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Descendants of DYKES

Generation No. 3


3. WILLIAM3 DYKES, SR. (GEORGE2, DYKES1) was born Bet. 1725 - 1730, and died 1802 in South Carolina. He married (1) SUSANNAH (ELIZABETH?) EVERETTE, daughter of WILLIAM EVERETTE and NANCY ???. He married (2) PENELOPE JOHNSON.

Notes for W
ILLIAM DYKES, SR.:
William gave a deed to Reuben Powell in Pitt County, NC for a tract of land given to him by his father, George Dykes. It stated William Dykes of Winton County, South Carolina, now Barnwell. This is the same piece of land that was owned by William Dykes in Pitt County in 1775. The land was confiscated by the sheriff and sold to the highest bidder to get funds to hire a person to fight in the Revolutionary Army in place of William. In South Carolina, both George and William were Loyalists. After his land was taken, William left Pitt County and went to Barnwell County, South Carolina, where his son, George, then lived on land given him in 1772 by the Crown. To get a clear title for the land Reuben Powers paid 10 pounds to William Dykes in 1790.

More About WILLIAM DYKES:
Burial: Barnwell District, South Carolina1
Census 1: 1790, Orangeburg District, South Carolina, pg. 102
Census 2: 1800, Orangeburg District, South Carolina, pg. 313

William gave a deed to Reuben Powell in Pitt County, NC for a tract of land given to him by his father, George Dykes. It stated William Dykes of Winton County, South Carolina, now Barnwell. This is the same piece of land that was owned by William Dykes in Pitt County in 1775. The land was confiscated by the sheriff and sold to the highest bidder to get funds to hire a person to fight in the Revolutionary Army in place of William. In South Carolina, both George and William were Loyalists. After his land was taken, William left Pitt County and went to Barnwell County, South Carolina, where his son, George, then lived on land given him in 1772 by the Crown. To get a clear title for the land Reuben Powers paid 10 pounds to William Dykes in 1790.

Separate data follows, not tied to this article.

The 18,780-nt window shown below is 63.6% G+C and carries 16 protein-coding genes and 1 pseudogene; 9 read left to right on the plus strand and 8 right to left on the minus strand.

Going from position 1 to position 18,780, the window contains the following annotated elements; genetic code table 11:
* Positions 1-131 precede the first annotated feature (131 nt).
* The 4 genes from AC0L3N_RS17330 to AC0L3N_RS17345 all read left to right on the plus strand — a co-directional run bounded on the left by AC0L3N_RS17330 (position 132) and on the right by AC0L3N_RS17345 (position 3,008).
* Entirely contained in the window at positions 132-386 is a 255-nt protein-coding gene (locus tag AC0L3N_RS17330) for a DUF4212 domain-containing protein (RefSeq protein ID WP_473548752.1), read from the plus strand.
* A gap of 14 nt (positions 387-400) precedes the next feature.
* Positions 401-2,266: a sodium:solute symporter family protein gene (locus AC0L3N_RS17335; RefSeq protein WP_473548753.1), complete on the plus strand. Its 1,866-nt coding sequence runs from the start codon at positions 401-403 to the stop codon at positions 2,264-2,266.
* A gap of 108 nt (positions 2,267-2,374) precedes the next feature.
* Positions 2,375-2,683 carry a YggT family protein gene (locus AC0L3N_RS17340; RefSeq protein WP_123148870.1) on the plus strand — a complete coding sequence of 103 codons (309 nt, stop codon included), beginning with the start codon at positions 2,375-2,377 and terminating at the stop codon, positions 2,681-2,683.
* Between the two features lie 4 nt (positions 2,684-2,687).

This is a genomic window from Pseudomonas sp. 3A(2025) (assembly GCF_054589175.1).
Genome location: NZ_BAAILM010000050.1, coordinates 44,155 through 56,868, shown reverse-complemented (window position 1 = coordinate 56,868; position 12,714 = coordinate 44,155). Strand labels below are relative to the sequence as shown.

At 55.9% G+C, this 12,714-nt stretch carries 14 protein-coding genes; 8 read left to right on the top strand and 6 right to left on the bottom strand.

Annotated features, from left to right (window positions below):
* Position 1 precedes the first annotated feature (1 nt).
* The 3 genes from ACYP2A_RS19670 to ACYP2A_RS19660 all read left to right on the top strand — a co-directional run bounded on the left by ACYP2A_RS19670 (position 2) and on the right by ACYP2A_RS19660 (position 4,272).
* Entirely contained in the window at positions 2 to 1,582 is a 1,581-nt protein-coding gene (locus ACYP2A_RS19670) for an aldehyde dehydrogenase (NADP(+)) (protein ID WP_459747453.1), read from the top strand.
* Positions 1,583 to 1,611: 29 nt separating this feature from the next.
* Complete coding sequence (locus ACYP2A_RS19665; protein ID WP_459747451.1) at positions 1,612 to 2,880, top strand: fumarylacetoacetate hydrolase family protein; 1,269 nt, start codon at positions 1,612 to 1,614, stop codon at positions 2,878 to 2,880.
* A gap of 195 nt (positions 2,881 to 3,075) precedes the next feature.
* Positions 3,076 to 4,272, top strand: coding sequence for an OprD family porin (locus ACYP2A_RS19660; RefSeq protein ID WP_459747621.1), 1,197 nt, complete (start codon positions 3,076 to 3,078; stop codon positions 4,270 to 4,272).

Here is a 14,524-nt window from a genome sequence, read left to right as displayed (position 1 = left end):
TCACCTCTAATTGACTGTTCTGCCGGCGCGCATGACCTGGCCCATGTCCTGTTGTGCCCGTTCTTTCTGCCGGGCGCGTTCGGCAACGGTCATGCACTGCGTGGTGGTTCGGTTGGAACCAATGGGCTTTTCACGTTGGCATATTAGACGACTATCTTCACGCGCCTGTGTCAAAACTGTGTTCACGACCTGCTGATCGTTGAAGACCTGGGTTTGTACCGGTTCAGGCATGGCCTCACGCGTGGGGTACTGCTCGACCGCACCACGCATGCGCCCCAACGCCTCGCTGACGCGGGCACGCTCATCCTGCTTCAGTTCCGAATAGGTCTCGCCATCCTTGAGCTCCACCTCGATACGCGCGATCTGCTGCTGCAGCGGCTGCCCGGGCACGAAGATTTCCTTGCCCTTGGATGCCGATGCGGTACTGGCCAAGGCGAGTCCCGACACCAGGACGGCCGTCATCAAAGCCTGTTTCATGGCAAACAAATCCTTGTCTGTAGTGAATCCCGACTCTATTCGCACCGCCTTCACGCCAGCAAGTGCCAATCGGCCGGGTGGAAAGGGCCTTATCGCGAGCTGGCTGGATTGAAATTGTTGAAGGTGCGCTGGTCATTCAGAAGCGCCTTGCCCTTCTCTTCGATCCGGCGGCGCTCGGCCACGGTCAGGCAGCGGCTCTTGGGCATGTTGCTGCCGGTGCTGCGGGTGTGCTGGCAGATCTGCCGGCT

William said to have moved with his in-laws the William Everett family from Pitt Co., N.C. about the time of the Revolution.

More About WILLIAM DYKES:
Burial: Barnwell District, South Carolina
Census: 1790, Orangeburg District, South Carolina, pg. 102

This reformatted information is from papers left by a Robert Dykes, 700 Faust St, Ozark, in the Eufaula, AL library) by Donna Griffin (griffin-m-d@webtv.net) on 3/8/01     

William Dykes, son of George Dykes, Sr.     
                       
William Dykes appeared to be present in Pitt Co., NC in 1778, according to a deed record found in Deed Book F, pgs. 412-413 (NC Archives, Deed Reel 21): March 14, 1778, Sampson Powell to Moses Cranberry of Pitt County, 300 acres in Pitt County near Little Contentony on the Hencoop Swamp, beginning…. down the various windings to Wm. Dykes line, with said Dykes line to Ruben Powells…Wit.: Samuel Powell, George Granberry, Jno. Powell.                             
                             
Other deeds involving William Dykes in Pitt County recoeds were as follows:                             
Deed Book H, pg. 190, 20 Feb 1781.